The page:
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WR Bracey wants to make name for himself quickly

A redshirt freshman, he has the speed to scare defenses.
Sunday, August 15, 2004 | 12:00 a.m. CDT; updated 5:17 a.m. CDT, Sunday, July 20, 2008

Greg Bracey can get where he wants to go in a hurry.

In the summer of 2001, Bracey, then at Vincent High in Milwaukee, Wis., won the 200 meters at the Junior Olympics in 21.59 seconds. When Bracey was a junior, the Milwaukee Journal Sentinel named him the area track athlete of the year after he won the state 400 in 48.2. He also finished second in the 200 and 4x100 relay.

Most recently, Bracey tied Missouri’s 40-yard dash record with a 4.29.

Bracey, though, isn’t at Missouri for only track; he’s competing for a significant role as a wide receiver for the football team.

Receivers coach Andy Hill said he hopes that speed can open up a stagnant passing game, which finished 2003 ranked 102nd in the nation.

Although the Tigers established one of the best running games in the nation last season, their passing game left much to be desired. The Tigers averaged 237.5 yards per game running the ball (sixth in the nation) but 166 yards through the air.

“Ultimately, the top-end speed is what you’re looking for, and he obviously has it,” Hill said.

Hill said, though, like the other receivers on the team, Bracey, a redshirt freshman, needs to improve his ability to do the less glamorous aspects of being a wide receiver, such as blocking downfield.

Bracey’s chances might also improve after senior Sean Coffey separated his right shoulder in Friday’s practice. Coffey should miss about a week. Bracey also will be in the mix for the kick returner job; he returned four kickoffs for touchdowns as a senior in high school.

Bracey, 6 feet 3, 195 pounds, though, shouldn’t get discouraged if he doesn’t see the ball much in games, especially because of the Tigers’ success as a running team. In high school, Bracey complemented a run-heavy offense, earning a spot in the Rivals.com Top 50 receivers.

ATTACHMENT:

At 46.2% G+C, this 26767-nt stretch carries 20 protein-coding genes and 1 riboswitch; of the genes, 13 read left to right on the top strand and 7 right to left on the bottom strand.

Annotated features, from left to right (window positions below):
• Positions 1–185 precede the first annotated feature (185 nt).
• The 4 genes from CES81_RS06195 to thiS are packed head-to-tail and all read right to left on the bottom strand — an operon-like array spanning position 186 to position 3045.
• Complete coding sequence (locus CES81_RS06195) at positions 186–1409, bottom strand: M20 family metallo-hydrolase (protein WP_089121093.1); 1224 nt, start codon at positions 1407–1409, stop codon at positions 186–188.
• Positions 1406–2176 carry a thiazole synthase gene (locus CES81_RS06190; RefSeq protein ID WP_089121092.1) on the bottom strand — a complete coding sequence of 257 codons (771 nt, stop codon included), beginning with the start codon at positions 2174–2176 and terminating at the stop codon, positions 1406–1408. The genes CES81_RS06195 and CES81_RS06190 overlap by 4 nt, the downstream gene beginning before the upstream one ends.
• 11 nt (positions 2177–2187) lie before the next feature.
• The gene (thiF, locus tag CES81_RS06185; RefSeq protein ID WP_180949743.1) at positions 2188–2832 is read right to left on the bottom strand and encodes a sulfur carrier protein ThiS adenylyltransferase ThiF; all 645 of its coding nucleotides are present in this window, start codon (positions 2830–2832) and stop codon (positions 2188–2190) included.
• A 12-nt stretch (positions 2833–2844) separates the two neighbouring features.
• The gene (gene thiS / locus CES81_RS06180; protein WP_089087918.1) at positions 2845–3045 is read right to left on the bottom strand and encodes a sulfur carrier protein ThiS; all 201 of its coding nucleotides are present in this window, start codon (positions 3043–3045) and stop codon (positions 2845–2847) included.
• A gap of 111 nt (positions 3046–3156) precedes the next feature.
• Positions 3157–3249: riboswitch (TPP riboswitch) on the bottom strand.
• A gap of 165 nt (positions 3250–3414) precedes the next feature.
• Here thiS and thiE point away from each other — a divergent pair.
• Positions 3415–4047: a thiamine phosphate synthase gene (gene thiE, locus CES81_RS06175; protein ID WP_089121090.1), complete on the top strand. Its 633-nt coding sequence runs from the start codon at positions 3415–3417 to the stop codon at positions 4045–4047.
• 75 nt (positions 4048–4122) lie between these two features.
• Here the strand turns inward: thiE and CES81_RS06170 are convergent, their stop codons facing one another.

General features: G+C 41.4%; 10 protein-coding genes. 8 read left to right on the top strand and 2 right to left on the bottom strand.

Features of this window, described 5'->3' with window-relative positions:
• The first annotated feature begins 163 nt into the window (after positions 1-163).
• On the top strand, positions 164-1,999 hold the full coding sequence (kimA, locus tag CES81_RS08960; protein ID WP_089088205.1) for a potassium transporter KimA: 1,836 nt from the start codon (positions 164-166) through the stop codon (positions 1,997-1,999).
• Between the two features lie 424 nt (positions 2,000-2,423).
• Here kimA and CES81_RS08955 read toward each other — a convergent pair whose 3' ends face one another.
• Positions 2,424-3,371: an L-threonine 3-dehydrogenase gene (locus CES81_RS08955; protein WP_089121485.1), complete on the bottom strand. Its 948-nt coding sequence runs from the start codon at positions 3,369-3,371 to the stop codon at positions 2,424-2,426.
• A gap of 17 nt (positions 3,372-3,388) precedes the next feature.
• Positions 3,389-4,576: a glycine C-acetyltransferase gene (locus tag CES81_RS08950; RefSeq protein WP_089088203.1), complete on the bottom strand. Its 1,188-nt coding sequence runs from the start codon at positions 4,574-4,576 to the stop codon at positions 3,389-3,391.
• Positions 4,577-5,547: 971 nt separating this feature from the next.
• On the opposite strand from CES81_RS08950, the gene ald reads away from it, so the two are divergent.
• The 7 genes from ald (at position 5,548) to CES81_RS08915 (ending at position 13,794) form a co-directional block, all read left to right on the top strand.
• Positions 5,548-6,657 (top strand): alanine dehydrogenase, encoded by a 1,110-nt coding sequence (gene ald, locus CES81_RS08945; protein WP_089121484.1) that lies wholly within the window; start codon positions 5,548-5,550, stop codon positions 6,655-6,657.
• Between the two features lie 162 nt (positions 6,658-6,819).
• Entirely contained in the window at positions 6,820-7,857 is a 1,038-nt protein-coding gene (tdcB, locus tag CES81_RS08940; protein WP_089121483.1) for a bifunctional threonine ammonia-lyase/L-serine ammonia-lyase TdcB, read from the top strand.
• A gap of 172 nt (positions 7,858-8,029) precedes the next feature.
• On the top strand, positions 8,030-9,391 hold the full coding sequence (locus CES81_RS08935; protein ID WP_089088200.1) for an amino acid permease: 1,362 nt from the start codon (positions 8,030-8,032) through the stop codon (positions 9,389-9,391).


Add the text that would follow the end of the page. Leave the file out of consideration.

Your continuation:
“After a while, you get used to it and just hope that eventually it will open up,” Bracey said. “You know the run opens up the pass just like the pass will open up the run game. In the long run, it actually does balance itself out.”

Once the football season ends, Bracey’s athletic responsibilities will hardly decrease. He will return to the track as one of the lead sprinters on the Missouri team.

“When you’re doing something for four years, it’s kind of hard just to get out of that trend, it was just something I couldn’t give up right now,” Bracey said.

Bracey has had some success as a college sprinter, running the 100, 200 and 400. He won the 200 at the Missouri All-Comers Meet on Feb. 21 in 22.24. Six days later at the Big 12 Indoor Championships, he set a collegiate best with a 22.13 in the 200.

Bracey’s success has come with a little struggle outside of competition. During Bracey’s first year at Missouri, he had some trouble balancing his schedule between track and his redshirt year of football.

“In the beginning, it was (difficult), but as the second semester progressed it started to become much easier because my body got used to it, and it wasn’t as hard,” Bracey said. “It was just knowing that I have to do it because it’s something I want to do.

“It was more time management, trying to play both sports, first off going to school and then trying to having somewhat of a social life and time to relax, but when I found an even balance between all of those, it became a daily routine.”

Going back and forth between sports has allowed Bracey to take lessons learned in one and transfer them to the other.

“When you’re running track, it’s all up running, upright running, and when you’re playing football, it’s trying to stay low,” Bracey said. “But now, both of them, putting the mechanics with both, it’s become real easy.”

Bracey also said learning how to get away from defenders in a crowded secondary has helped him get off the sprinter’s starting blocks more quickly.


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